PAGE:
Nancy Hayes, 1949

Nancy Hayes, 1949
View to the south/southeast, from a ninth floor window at 23 High Street, Buffalo. Painted ca 1949 by Nancy Padan Hayes. Some rights reserved..Click for full-size image.
This is a watercolor my mother, Nancy Hayes, painted around 1949. View is to the south/southeast, from a ninth floor window at 23 High Street, Buffalo.

Edited for clarification: I’m guessing 1949, but it could have been anywhere from 1946 to 1954, when my Dad worked at UB for the first time.

The building’s gone. It was between Main and Washington, I think mid-block. South side of High Street.

I’m re-doing the matting. The frame was made by my father, then finished by my mother. She slathered black paint on the oak, then wiped it off, the front side anyway. Then my Dad finished it off, in a fairly crude way that’s held up very well. They were a handy couple and quite a team when it came to making things.

I think the houses in the painting are on Washington Street. Some may still be there, though houses were moved around in that block so it might be hard to tell.

Paco de Lucia, Flamenco God

PacoPaco, what do you think of the image that all the artists have of you? You’re practically a god in flamenco.

Well, it’s something I got used to. Because it’s always been like that, ever since I was a child I think. When I was small people praised me and they’d say “oh, the kid, how the kid plays!… the kid …the kid…” So it’s something you get used to and it’s more a pain in the ass, if you pardon my language, than anything else. Well, you enjoy it but the responsibility of being there is huge and every time you make a record you get obsessed and you want to do it better. It’s very nice, I can’t complain, but sometimes the responsibility overcomes the pleasure of doing things, having to do things well can at times cancel out the pleasure of doing them.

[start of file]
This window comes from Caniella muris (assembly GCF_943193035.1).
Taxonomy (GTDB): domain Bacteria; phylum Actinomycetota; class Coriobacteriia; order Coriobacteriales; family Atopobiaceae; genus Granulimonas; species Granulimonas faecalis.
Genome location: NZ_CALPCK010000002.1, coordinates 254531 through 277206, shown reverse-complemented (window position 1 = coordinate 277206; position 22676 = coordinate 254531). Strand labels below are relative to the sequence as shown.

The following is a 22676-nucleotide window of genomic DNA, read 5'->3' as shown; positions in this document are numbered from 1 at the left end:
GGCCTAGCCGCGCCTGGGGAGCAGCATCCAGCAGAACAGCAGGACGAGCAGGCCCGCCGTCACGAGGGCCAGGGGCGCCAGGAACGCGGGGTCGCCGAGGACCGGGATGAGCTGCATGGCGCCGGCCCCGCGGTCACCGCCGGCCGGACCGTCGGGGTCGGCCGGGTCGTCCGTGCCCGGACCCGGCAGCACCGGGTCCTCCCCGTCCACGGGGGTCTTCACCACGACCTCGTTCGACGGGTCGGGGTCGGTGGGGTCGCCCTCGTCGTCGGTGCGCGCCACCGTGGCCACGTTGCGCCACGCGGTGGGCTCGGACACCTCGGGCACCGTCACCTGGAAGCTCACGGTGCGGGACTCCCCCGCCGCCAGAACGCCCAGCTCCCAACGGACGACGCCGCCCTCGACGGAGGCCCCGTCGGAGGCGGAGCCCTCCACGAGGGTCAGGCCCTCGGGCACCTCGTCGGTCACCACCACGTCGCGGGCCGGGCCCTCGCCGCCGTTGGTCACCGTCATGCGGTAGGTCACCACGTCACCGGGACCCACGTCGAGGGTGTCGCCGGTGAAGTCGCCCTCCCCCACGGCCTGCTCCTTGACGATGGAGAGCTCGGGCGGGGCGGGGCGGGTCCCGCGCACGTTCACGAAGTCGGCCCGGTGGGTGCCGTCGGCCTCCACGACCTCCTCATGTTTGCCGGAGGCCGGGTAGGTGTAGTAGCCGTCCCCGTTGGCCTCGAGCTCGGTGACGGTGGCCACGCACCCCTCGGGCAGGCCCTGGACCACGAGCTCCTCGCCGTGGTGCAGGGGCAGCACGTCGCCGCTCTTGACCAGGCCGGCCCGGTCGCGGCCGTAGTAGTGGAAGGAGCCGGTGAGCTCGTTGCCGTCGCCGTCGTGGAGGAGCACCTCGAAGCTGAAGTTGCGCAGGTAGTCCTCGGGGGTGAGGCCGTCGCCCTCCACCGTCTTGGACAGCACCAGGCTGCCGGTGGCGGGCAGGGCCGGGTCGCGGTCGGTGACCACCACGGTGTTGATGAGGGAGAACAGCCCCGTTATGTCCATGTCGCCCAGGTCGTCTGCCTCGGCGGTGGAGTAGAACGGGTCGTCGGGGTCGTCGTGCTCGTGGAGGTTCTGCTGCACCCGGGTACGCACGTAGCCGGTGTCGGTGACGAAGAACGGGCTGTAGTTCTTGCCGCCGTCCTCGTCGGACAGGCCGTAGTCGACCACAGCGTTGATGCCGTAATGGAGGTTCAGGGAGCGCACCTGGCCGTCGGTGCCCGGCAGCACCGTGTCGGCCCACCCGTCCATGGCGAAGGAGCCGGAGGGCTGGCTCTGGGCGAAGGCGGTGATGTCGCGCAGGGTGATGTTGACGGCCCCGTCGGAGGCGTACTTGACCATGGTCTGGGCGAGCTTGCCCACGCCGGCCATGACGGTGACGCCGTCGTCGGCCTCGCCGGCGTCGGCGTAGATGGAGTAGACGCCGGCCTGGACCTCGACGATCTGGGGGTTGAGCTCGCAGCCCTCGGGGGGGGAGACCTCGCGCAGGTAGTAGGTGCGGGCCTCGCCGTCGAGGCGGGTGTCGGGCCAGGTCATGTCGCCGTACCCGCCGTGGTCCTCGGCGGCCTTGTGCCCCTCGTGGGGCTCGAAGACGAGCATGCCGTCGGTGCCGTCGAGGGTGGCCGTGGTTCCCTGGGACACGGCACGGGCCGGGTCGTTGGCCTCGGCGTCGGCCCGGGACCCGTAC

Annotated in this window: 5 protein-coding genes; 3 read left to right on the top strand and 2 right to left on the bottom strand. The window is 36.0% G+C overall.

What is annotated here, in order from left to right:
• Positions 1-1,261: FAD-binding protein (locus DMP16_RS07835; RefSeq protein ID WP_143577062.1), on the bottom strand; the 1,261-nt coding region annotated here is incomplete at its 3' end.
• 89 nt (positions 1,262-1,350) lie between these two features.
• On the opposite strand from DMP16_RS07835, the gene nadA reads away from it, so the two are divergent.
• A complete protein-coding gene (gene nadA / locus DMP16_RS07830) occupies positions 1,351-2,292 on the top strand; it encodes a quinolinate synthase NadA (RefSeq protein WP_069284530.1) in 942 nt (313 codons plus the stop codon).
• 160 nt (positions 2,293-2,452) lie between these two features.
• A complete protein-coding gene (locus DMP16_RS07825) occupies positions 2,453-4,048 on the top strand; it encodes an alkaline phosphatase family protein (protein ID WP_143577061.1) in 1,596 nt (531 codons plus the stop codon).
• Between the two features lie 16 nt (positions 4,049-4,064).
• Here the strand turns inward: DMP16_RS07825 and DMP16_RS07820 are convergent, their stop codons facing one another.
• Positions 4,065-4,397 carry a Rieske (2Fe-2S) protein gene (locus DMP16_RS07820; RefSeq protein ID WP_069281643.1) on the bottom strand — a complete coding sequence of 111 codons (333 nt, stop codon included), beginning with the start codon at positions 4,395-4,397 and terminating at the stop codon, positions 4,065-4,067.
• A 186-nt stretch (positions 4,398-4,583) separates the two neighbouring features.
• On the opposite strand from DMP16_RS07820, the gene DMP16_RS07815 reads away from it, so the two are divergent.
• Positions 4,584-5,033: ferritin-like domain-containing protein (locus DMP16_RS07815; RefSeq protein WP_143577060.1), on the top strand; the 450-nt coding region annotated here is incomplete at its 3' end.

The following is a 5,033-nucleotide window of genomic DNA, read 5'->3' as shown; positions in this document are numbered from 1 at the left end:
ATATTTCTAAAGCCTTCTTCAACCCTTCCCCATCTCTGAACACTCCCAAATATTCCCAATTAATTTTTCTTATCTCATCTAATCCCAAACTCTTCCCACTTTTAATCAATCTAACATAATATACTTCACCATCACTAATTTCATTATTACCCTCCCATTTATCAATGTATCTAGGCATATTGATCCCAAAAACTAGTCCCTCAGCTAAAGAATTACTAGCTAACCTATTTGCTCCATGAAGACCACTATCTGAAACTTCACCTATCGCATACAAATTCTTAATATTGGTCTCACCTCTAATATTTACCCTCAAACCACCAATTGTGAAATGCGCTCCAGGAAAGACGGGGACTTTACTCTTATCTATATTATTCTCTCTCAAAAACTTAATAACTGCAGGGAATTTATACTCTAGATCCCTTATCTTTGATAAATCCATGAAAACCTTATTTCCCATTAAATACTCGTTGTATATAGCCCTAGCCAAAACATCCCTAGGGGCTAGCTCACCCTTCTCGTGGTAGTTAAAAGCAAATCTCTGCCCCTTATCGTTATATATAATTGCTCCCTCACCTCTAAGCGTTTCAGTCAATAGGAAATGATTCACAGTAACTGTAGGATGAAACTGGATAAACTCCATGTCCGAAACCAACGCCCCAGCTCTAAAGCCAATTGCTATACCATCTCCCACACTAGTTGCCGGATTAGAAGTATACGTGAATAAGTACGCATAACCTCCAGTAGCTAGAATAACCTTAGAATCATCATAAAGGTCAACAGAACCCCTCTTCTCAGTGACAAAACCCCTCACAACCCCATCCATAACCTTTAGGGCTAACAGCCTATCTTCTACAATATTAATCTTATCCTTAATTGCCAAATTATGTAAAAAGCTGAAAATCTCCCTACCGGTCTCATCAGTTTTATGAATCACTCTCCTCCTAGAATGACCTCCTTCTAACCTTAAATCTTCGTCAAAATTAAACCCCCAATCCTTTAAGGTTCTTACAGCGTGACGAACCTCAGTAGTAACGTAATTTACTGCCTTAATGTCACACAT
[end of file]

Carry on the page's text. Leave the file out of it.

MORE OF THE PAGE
–Interview with Javier Primo

Vidal on People

Vidal, WIlliams, KennedyFrom Gore Vidal‘s memoir Palimpsest:

Recently [1994], a television interviewer quoted me as having said, “I seem to have met everyone, but I know no one.” Grinning like a tiger in anticipation of antelope, she leaned forward, gently salivating, eager to hear a tragic sigh, see a tear of self-pity. Plainly, due to my high and solitary place in the world—am I not the Living Buddha?—and to my cold nature and to my refusal to conform to warm mature family values, I am doomed to be the eternal outsider, the black sheep among those great good white flocks of folks who graze contentedly in the amber fields of the Republic.

I told her briskly that I had never wanted to meet most of the people that I had met and the fact that I never got to know most of them took dedication and steadfastness on my part. By choice and luck, my life has been spent reading other people’s books and making sentences for my own. More to the point, if you have known one person you have known them all. Of course, I am not so sure that I have known even one person well, but, as the Greeks sensibly believed, should you get to know yourself, you will have penetrated as much of the human mystery as anyone need ever know.

Crap

Ted Sturgeon
“I repeat Sturgeon’s Revelation, which was wrung out of me after twenty years of wearying defense of science fiction against attacks of people who used the worst examples of the field for ammunition, and whose conclusion was that ninety percent of SF is crud. Using the same standards that categorize 90% of science fiction as trash, crud, or crap, it can be argued that 90% of film, literature, consumer goods, etc. is crap. In other words, the claim (or fact) that 90% of science fiction is crap is ultimately uninformative, because science fiction conforms to the same trends of quality as all other artforms.”